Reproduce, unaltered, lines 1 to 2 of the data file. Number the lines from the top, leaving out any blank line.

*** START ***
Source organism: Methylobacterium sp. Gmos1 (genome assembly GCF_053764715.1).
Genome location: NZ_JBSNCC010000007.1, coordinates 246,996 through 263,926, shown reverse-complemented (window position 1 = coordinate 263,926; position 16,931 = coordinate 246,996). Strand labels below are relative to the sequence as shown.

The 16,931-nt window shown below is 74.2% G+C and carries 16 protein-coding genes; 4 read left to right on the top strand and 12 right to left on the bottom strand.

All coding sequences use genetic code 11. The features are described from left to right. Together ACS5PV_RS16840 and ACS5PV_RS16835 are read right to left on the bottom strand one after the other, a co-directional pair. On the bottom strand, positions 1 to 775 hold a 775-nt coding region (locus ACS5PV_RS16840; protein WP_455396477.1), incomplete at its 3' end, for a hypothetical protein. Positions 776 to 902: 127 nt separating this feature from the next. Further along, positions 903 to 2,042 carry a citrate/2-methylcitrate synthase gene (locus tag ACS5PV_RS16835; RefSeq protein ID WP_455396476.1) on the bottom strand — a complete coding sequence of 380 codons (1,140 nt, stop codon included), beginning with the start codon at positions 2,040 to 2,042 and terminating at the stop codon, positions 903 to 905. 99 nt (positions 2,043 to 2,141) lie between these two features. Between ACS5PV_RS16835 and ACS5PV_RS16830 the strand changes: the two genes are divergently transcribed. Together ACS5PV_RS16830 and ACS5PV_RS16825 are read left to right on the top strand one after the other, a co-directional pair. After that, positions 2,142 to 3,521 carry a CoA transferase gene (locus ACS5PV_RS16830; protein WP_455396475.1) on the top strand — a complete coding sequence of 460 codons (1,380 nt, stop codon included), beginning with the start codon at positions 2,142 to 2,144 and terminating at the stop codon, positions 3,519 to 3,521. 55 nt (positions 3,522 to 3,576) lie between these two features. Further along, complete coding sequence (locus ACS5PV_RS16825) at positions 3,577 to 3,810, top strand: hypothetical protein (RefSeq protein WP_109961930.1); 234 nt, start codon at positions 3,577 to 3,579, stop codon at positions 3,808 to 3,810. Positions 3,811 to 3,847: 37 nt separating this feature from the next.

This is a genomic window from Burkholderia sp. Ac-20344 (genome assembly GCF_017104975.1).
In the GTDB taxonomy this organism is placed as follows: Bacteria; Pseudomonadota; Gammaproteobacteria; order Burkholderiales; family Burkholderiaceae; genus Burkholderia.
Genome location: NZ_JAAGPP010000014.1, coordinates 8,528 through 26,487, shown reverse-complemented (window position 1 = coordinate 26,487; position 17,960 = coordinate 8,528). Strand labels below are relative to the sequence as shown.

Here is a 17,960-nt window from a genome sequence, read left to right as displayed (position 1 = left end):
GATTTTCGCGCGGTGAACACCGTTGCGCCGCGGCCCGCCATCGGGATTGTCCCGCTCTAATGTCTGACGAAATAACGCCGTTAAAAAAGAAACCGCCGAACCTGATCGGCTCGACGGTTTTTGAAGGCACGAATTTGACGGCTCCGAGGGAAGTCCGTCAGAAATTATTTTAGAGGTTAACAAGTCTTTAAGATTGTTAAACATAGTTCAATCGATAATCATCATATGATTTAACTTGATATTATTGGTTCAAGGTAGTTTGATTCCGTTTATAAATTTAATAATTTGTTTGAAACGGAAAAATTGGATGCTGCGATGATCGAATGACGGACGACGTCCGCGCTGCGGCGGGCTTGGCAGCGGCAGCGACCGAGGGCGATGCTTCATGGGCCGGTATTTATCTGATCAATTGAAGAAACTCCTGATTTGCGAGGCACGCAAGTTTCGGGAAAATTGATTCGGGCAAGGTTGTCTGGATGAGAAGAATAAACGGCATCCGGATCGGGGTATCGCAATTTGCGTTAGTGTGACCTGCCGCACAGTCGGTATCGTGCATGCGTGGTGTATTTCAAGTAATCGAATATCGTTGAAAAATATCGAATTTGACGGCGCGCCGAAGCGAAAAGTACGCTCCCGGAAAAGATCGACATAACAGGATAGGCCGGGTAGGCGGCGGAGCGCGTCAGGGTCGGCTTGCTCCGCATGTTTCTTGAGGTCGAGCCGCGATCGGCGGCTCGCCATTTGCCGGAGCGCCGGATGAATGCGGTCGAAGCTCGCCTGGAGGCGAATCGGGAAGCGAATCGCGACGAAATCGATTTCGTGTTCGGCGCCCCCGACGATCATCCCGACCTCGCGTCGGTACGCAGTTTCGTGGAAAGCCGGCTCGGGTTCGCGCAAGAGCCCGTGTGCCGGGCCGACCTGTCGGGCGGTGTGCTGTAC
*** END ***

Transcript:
Source organism: Methylobacterium sp. Gmos1 (genome assembly GCF_053764715.1).
Genome location: NZ_JBSNCC010000007.1, coordinates 246,996 through 263,926, shown reverse-complemented (window position 1 = coordinate 263,926; position 16,931 = coordinate 246,996). Strand labels below are relative to the sequence as shown.